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14 Things People Should Know About My Nonverbal Kid


When someone is unable to communicate with words, it may be easy to make assumptions about that person’s capabilities. I see this all the time: a nonverbal child being ignored, treated as an infant or spoken about in their presence as if they were not capable of understanding what is said of them. This, unfortunately, happens to nonverbal adults, too.

Verbal communication is not the only type of communication, and while a lack of verbal communication presents its challenges, it is possible to interact and get to know someone who communicates in different ways.

Speech is too often associated with intellect, and what we know about disability often determines how we treat people with disabilities or others who may communicate in different ways. While my daughter with Down syndrome is verbal, her speech is quite hard to understand due to apraxia, and she is also quite self-conscious about her speech. She is also used to people talking to me or her sisters rather than speaking directly to her, even asking us questions about her rather than addressing her directly. As a parent, it’s really hard to watch your child be underestimated time and time again, especially when they haven’t learned all the tools they need to advocate for themselves (and for some of us parents, we are learning this, too). There is so much we wish people recognized about our kids.

We reached out to parents in our community who have nonverbal kids and asked them, “What is one thing you wish others knew or understood about your child?”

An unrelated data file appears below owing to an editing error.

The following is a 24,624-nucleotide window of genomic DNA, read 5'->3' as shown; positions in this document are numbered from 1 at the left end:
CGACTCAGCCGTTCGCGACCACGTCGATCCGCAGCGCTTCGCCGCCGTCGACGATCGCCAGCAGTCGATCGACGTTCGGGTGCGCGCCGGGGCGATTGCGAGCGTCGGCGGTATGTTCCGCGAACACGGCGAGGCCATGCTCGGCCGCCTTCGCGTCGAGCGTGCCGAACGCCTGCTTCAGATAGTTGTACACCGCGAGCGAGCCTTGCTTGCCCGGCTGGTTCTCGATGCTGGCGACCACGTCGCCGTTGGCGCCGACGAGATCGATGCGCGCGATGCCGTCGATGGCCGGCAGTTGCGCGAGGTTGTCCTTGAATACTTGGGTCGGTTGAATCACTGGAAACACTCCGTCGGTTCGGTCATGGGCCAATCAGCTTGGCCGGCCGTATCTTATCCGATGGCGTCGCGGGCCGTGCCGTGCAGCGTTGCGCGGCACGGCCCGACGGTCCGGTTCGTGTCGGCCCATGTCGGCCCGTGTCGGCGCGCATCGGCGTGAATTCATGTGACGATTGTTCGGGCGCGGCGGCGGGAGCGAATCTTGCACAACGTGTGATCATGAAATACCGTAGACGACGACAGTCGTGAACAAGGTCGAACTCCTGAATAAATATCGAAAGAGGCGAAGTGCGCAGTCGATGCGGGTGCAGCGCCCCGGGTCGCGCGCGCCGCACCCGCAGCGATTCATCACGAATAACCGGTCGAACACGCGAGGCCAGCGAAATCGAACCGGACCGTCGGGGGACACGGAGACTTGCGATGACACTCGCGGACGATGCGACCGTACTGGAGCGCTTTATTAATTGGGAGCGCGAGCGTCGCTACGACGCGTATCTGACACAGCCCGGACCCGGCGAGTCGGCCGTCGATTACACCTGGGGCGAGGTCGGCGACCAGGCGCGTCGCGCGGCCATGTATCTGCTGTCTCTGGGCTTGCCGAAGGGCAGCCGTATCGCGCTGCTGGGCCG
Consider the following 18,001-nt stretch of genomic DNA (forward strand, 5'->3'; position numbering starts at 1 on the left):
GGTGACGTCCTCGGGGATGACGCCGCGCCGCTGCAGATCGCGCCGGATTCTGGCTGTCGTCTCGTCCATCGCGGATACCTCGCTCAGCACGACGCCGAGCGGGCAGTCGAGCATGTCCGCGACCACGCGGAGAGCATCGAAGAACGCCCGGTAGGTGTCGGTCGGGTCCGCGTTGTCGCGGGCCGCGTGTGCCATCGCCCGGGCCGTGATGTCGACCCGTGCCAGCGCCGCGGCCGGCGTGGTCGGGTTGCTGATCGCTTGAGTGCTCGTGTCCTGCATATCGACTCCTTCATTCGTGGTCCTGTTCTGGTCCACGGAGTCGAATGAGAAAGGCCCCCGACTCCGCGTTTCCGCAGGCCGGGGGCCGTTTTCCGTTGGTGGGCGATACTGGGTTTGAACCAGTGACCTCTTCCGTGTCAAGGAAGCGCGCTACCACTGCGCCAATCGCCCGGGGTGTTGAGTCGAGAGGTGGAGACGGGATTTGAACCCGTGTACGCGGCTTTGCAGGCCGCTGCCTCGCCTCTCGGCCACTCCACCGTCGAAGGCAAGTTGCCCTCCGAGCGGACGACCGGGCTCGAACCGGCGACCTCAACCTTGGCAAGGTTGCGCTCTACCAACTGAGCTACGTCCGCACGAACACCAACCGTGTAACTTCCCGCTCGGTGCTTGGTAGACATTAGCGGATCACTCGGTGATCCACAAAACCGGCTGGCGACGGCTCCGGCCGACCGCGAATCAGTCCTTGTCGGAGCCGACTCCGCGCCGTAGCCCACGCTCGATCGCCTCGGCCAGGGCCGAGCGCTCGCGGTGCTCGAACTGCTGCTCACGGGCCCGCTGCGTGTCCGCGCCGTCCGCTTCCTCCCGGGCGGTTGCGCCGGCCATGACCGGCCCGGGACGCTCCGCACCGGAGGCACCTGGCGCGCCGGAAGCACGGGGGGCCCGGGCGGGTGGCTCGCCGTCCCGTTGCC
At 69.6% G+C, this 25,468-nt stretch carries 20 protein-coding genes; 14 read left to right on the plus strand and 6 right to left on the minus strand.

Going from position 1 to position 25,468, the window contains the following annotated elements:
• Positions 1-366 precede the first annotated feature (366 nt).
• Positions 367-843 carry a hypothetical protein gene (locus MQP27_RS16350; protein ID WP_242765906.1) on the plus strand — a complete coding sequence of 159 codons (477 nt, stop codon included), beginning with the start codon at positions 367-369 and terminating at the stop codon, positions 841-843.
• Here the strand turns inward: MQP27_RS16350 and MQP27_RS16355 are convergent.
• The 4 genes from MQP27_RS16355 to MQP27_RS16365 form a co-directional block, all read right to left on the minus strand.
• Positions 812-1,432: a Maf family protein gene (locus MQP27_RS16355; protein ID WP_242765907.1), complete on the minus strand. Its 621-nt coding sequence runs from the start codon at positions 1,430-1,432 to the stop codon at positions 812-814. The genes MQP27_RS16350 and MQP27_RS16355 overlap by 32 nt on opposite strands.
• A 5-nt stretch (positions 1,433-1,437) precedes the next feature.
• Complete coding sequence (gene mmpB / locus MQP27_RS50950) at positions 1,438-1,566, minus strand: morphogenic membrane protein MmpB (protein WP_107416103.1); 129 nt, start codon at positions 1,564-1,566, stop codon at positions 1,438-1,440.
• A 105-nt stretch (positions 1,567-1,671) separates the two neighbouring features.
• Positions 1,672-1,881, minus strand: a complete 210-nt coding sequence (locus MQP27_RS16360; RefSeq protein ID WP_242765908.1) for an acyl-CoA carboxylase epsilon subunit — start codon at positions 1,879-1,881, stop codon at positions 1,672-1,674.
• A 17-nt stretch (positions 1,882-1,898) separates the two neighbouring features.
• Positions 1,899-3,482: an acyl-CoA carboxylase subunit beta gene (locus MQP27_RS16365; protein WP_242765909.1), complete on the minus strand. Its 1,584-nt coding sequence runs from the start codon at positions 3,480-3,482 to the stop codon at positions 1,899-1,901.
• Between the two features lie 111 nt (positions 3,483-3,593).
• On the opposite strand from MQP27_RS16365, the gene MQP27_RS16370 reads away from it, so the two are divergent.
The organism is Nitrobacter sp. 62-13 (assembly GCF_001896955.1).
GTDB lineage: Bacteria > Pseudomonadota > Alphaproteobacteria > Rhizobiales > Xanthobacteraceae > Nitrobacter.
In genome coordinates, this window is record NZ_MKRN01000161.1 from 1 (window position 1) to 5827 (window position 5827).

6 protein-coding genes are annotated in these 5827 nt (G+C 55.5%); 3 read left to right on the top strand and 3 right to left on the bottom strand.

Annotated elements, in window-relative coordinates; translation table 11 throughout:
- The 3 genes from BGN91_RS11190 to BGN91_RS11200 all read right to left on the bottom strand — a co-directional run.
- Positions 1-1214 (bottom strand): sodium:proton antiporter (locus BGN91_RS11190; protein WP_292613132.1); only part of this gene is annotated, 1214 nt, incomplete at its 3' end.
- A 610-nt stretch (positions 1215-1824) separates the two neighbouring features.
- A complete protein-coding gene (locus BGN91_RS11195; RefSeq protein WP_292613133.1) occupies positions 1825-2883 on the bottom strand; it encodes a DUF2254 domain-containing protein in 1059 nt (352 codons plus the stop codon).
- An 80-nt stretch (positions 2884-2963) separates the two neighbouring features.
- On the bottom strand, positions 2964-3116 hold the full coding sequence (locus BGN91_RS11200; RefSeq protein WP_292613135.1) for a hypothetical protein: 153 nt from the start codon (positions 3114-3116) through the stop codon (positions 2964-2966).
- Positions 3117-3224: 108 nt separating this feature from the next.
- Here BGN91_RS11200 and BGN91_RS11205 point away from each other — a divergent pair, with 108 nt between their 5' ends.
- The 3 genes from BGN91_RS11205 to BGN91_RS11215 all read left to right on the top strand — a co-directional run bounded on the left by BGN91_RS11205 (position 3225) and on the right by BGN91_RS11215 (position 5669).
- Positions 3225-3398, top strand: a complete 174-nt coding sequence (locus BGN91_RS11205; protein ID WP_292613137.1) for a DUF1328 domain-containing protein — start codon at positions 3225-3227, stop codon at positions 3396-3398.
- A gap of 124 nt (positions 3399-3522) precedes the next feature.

These were their responses:

1. “Nonverbal does not mean my son is unintelligent! He is very perceptive and loves other people. He communicates in a different way.” — Emily G.

2. “Just because [my daughter] doesn’t speak, doesn’t mean she doesn’t hear or understand your words. In fact, my child is often listening, so please speak positively.” — Jenah C.

3. “They can’t talk, but they can communicate!” — Mila T.

4. “Stop treating her like she isn’t right in front of you.” — Ashlea M.

5. “‘Nonverbal’ does not mean my child cannot learn. It does not mean he isn’t listening or understanding what you’re saying… ‘Nonverbal’ does not always mean a child has no speech at all. Many nonverbal kids have a handful of words they can say but many times need to be prompted to use them, but not in all cases. Not all nonverbal kids have the same behaviors or diagnosis.” — Shannon K.

6. “Mind what you say and how you say it.” — Melina M.

7. “[My child] can read your energy and body language.” — Becca B.

8. “[My daughter] has many ideas, thoughts and preferences. She is social and wants to be included.” — Courtney B.

9. “My daughter isn’t her body. She’s a sweet amazing little girl who communicates in her own way. And just because she doesn’t talk, it doesn’t mean she doesn’t have a lot to say.” — Toula P.

10. “Being nonverbal and communicating are two different things. My child can communicate through sign language, AAC device, and other simple ways like pointing, smiling, and laughing or crying. Sometimes society just needs to be patient and listen to a different kind of way to hear my child’s ‘voice.’” — Melissa O.

11. “Nonverbal does not mean ‘naughty child.’ [My child’s] shout and scream and babble is her way of telling me what she wants.” — Jodie W.

12. “[My son] has a sense of humor, and even if he doesn’t talk, he understands everything you’re saying, especially if you talk about him in front of him. He’s not a pet — he’s a small person with thoughts and feelings of his own.” — Mi M.

13. “Just because [my son] is nonverbal doesn’t mean you should underestimate his intelligence and his abilities.” — Natalie C.

14. “‘Nonverbal’ does not mean any less of a human being. It doesn’t mean he is broken or undeserving of friendship and love.” — Jessie M.

Is your child nonverbal? What is one thing you wish people knew or understood? Let us know in the comments.

Getty image by Sam Edwards